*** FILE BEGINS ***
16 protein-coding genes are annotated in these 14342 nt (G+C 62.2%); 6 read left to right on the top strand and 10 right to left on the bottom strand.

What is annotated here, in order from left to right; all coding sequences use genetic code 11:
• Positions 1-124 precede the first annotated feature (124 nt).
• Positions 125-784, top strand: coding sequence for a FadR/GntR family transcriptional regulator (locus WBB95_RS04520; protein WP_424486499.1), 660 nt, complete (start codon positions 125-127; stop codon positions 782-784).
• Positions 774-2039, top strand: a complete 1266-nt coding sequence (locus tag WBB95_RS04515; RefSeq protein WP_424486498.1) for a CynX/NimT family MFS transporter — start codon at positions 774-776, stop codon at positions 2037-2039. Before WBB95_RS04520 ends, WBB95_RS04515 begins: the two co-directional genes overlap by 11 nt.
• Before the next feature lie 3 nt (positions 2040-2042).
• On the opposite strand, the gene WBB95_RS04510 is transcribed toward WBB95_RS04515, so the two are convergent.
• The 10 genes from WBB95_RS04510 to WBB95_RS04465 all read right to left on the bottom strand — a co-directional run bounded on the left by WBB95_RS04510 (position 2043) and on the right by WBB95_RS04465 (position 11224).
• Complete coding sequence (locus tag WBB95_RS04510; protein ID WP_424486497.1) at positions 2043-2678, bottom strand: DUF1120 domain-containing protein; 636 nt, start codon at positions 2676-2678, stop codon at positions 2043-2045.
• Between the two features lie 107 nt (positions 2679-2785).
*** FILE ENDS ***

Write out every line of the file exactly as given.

16 protein-coding genes are annotated in these 14342 nt (G+C 62.2%); 6 read left to right on the top strand and 10 right to left on the bottom strand.

What is annotated here, in order from left to right; all coding sequences use genetic code 11:
• Positions 1-124 precede the first annotated feature (124 nt).
• Positions 125-784, top strand: coding sequence for a FadR/GntR family transcriptional regulator (locus WBB95_RS04520; protein WP_424486499.1), 660 nt, complete (start codon positions 125-127; stop codon positions 782-784).
• Positions 774-2039, top strand: a complete 1266-nt coding sequence (locus tag WBB95_RS04515; RefSeq protein WP_424486498.1) for a CynX/NimT family MFS transporter — start codon at positions 774-776, stop codon at positions 2037-2039. Before WBB95_RS04520 ends, WBB95_RS04515 begins: the two co-directional genes overlap by 11 nt.
• Before the next feature lie 3 nt (positions 2040-2042).
• On the opposite strand, the gene WBB95_RS04510 is transcribed toward WBB95_RS04515, so the two are convergent.
• The 10 genes from WBB95_RS04510 to WBB95_RS04465 all read right to left on the bottom strand — a co-directional run bounded on the left by WBB95_RS04510 (position 2043) and on the right by WBB95_RS04465 (position 11224).
• Complete coding sequence (locus tag WBB95_RS04510; protein ID WP_424486497.1) at positions 2043-2678, bottom strand: DUF1120 domain-containing protein; 636 nt, start codon at positions 2676-2678, stop codon at positions 2043-2045.
• Between the two features lie 107 nt (positions 2679-2785).